YEREVAN — April had started with rain in Yerevan, one wet day after another, and the organizers of the My Way Center prayed for sunshine. On April 6, the day they had chosen for the event, board member Sona Petrosyan, looked up at the cloudy sky that morning and said to herself, “Dear God, please send us some sunshine around noon.” Right then a dove spread its wings and flew towards her, then soared gracefully up to the sky, and she said to herself, that must be a good omen.
Indeed it was. The weather turned out to be perfect for an outdoor celebration of World Autism Awareness Day. In late 2007, the United Nations General Assembly passed and adopted a resolution establishing the annual observance. Its aims are to raise awareness about autism, and contribute to research, diagnosis, treatment and acceptance of autism, which often develops very early in children and as yet has no cure.
This year, the theme treated in the events held worldwide was “Inclusion in the Workplace.” At the My Way Socio-Rehabilitation and Vocational Training Day Care Center, the “workplace” was the creative arena and the “work” was music and art.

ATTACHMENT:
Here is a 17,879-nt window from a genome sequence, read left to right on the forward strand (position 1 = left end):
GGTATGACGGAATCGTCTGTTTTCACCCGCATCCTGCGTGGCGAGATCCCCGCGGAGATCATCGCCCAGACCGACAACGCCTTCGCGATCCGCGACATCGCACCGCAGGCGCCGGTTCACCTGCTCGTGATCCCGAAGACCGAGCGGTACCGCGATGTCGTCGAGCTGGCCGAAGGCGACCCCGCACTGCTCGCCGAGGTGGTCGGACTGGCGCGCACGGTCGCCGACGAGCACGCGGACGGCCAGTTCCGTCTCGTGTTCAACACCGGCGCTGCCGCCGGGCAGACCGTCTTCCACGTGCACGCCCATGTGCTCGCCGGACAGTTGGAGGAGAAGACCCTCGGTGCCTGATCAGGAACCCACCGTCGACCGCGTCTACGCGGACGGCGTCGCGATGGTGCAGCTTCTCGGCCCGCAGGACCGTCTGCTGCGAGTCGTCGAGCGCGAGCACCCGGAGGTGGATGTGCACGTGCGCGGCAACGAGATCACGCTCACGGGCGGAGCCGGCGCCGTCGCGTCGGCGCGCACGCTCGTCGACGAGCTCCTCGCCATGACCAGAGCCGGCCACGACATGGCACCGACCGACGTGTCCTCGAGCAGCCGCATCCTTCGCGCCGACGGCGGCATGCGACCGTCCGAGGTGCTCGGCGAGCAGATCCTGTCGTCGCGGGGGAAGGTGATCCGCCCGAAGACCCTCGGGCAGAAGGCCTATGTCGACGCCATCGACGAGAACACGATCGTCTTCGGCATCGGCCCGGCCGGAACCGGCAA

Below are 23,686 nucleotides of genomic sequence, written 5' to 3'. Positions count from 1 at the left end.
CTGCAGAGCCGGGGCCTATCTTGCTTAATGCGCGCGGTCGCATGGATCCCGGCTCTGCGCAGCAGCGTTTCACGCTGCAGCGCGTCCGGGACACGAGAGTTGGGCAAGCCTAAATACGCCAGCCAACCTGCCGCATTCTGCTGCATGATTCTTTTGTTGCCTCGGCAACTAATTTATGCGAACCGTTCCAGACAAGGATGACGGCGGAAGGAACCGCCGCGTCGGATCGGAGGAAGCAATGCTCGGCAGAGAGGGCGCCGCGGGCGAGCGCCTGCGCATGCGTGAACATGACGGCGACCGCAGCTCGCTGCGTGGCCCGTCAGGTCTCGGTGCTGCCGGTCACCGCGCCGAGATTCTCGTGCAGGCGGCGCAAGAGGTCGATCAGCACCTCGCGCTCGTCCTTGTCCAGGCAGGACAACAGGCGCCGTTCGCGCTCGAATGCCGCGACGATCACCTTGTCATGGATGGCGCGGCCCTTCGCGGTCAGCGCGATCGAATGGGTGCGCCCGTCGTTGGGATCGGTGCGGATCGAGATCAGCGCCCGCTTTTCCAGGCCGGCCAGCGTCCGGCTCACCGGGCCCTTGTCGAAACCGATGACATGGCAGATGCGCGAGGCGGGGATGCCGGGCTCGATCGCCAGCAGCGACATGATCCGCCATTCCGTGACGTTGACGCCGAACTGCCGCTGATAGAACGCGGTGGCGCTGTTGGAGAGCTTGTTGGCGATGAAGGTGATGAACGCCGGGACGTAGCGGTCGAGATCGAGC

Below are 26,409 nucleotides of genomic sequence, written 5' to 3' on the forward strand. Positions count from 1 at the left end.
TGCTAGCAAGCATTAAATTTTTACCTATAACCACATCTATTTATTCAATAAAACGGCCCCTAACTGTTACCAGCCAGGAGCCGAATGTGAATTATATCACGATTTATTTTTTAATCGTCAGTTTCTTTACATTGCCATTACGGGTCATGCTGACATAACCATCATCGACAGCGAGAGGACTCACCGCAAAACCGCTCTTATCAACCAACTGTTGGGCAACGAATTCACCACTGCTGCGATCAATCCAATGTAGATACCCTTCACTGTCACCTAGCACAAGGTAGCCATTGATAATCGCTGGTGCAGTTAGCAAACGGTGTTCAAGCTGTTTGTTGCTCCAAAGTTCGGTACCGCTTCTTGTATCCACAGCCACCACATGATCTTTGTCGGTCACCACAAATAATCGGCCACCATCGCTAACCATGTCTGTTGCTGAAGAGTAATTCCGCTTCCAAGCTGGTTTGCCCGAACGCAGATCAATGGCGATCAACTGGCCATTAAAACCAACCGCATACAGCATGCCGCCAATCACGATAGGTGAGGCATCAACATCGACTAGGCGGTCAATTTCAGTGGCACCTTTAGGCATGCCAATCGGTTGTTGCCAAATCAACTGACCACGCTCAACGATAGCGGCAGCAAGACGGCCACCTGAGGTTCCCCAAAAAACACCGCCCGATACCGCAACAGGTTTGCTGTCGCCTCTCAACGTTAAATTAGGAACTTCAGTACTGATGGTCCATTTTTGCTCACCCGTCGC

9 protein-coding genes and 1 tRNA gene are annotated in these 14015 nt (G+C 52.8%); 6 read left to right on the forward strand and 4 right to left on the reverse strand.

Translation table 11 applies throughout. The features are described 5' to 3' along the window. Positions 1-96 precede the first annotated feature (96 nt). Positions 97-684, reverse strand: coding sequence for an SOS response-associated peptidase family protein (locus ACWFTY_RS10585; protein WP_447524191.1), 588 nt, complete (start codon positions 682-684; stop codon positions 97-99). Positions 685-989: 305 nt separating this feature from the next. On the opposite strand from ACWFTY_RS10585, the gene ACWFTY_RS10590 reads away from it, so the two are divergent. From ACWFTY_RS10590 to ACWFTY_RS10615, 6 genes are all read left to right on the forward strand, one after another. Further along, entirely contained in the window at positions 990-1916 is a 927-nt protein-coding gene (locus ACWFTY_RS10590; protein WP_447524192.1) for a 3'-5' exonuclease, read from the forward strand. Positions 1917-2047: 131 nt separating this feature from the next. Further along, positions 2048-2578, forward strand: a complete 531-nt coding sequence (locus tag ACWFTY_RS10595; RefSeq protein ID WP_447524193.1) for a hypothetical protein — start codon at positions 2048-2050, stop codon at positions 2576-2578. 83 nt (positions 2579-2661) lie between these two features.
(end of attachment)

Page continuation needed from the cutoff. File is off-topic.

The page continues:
Thanks to the friendly weather, organizers were able to set up their performance area outdoors in a spacious garden between the two large buildings that house the classrooms where the youngsters receive therapy and training. Tents were pitched, for musicians and audience, chairs placed all around, together with colorful “bean bags” also for sitting. Opposite these were paintings exhibited on easels, about 60 in all.
The paintings are the work of Edwin Hovsepyan, a 17-year-old young man who has been attending My Way for four years and studying at the Terlemezyan State College of Fine Arts for three years. His mother, Armine Hovsepyan, discovered his talent when he was only 2 ½ years old, and has dedicated her life to nurturing the further development of his skills. He has already held several exhibitions and it was time to schedule this one to coincide with World Autism Awareness Day. Complementing the visual art was music, in the form of an inclusive concert, featuring professional musicians together with My Way amateur singers and instrumentalists.
“Our guests,” Petrosyan said, “admired the saturated yet tender colors of Edwin’s works; there were sunny landscapes and still lifes, and many of them will brighten the homes of new owners.” The proceeds from sales of the works, organized online and at the event, will go to the artist’s mother, and will cover his travel expenses to the center and to college, as well as acquisition of materials.